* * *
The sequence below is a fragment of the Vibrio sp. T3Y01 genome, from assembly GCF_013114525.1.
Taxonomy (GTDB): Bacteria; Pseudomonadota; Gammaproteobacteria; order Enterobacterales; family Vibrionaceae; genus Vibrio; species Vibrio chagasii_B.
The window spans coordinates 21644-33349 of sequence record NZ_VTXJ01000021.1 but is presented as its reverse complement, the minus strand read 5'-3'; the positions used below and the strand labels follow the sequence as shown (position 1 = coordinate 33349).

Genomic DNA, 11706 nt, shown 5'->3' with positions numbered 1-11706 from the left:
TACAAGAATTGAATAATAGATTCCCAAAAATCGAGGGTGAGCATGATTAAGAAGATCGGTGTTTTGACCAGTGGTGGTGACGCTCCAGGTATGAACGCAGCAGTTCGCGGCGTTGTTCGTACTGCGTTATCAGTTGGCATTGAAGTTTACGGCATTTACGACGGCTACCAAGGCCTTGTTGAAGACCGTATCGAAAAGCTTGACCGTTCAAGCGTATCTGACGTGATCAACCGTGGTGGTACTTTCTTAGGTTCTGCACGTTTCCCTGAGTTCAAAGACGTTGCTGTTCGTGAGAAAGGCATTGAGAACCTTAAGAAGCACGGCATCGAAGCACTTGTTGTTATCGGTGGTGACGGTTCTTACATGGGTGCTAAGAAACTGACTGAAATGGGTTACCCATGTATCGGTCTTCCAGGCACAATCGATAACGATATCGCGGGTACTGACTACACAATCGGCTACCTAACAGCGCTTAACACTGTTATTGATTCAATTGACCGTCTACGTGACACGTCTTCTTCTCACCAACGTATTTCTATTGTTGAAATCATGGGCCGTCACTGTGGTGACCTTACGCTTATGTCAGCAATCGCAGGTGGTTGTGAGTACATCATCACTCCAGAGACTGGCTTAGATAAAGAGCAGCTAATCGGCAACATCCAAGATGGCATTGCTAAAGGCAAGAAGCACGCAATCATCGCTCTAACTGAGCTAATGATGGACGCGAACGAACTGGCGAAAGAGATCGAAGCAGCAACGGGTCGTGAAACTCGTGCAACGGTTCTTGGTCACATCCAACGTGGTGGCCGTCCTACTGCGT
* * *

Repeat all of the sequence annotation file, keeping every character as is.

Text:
The sequence below is a fragment of the Vibrio sp. T3Y01 genome, from assembly GCF_013114525.1.
Taxonomy (GTDB): Bacteria; Pseudomonadota; Gammaproteobacteria; order Enterobacterales; family Vibrionaceae; genus Vibrio; species Vibrio chagasii_B.
The window spans coordinates 21644-33349 of sequence record NZ_VTXJ01000021.1 but is presented as its reverse complement, the minus strand read 5'-3'; the positions used below and the strand labels follow the sequence as shown (position 1 = coordinate 33349).

Genomic DNA, 11706 nt, shown 5'->3' with positions numbered 1-11706 from the left:
TACAAGAATTGAATAATAGATTCCCAAAAATCGAGGGTGAGCATGATTAAGAAGATCGGTGTTTTGACCAGTGGTGGTGACGCTCCAGGTATGAACGCAGCAGTTCGCGGCGTTGTTCGTACTGCGTTATCAGTTGGCATTGAAGTTTACGGCATTTACGACGGCTACCAAGGCCTTGTTGAAGACCGTATCGAAAAGCTTGACCGTTCAAGCGTATCTGACGTGATCAACCGTGGTGGTACTTTCTTAGGTTCTGCACGTTTCCCTGAGTTCAAAGACGTTGCTGTTCGTGAGAAAGGCATTGAGAACCTTAAGAAGCACGGCATCGAAGCACTTGTTGTTATCGGTGGTGACGGTTCTTACATGGGTGCTAAGAAACTGACTGAAATGGGTTACCCATGTATCGGTCTTCCAGGCACAATCGATAACGATATCGCGGGTACTGACTACACAATCGGCTACCTAACAGCGCTTAACACTGTTATTGATTCAATTGACCGTCTACGTGACACGTCTTCTTCTCACCAACGTATTTCTATTGTTGAAATCATGGGCCGTCACTGTGGTGACCTTACGCTTATGTCAGCAATCGCAGGTGGTTGTGAGTACATCATCACTCCAGAGACTGGCTTAGATAAAGAGCAGCTAATCGGCAACATCCAAGATGGCATTGCTAAAGGCAAGAAGCACGCAATCATCGCTCTAACTGAGCTAATGATGGACGCGAACGAACTGGCGAAAGAGATCGAAGCAGCAACGGGTCGTGAAACTCGTGCAACGGTTCTTGGTCACATCCAACGTGGTGGCCGTCCTACTGCGT